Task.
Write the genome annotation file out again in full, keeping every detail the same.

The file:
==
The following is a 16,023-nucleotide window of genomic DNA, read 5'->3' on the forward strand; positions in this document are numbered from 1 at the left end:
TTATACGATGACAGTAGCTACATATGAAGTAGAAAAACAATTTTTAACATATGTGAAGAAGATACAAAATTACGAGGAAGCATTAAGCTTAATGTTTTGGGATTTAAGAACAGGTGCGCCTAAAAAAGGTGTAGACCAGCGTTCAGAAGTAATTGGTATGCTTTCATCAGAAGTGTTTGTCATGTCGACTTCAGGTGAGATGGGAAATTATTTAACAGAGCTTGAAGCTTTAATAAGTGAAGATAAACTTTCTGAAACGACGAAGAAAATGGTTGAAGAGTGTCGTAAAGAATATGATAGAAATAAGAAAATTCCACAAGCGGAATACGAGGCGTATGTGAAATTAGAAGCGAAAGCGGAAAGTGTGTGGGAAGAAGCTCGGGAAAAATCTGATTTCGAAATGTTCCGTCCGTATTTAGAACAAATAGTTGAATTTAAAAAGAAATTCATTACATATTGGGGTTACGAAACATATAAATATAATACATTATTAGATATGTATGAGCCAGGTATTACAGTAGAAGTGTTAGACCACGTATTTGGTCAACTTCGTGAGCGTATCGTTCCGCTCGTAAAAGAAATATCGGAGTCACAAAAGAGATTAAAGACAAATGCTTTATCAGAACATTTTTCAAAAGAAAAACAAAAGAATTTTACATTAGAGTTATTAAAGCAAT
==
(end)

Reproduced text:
The following is a 16,023-nucleotide window of genomic DNA, read 5'->3' on the forward strand; positions in this document are numbered from 1 at the left end:
TTATACGATGACAGTAGCTACATATGAAGTAGAAAAACAATTTTTAACATATGTGAAGAAGATACAAAATTACGAGGAAGCATTAAGCTTAATGTTTTGGGATTTAAGAACAGGTGCGCCTAAAAAAGGTGTAGACCAGCGTTCAGAAGTAATTGGTATGCTTTCATCAGAAGTGTTTGTCATGTCGACTTCAGGTGAGATGGGAAATTATTTAACAGAGCTTGAAGCTTTAATAAGTGAAGATAAACTTTCTGAAACGACGAAGAAAATGGTTGAAGAGTGTCGTAAAGAATATGATAGAAATAAGAAAATTCCACAAGCGGAATACGAGGCGTATGTGAAATTAGAAGCGAAAGCGGAAAGTGTGTGGGAAGAAGCTCGGGAAAAATCTGATTTCGAAATGTTCCGTCCGTATTTAGAACAAATAGTTGAATTTAAAAAGAAATTCATTACATATTGGGGTTACGAAACATATAAATATAATACATTATTAGATATGTATGAGCCAGGTATTACAGTAGAAGTGTTAGACCACGTATTTGGTCAACTTCGTGAGCGTATCGTTCCGCTCGTAAAAGAAATATCGGAGTCACAAAAGAGATTAAAGACAAATGCTTTATCAGAACATTTTTCAAAAGAAAAACAAAAGAATTTTACATTAGAGTTATTAAAGCAAT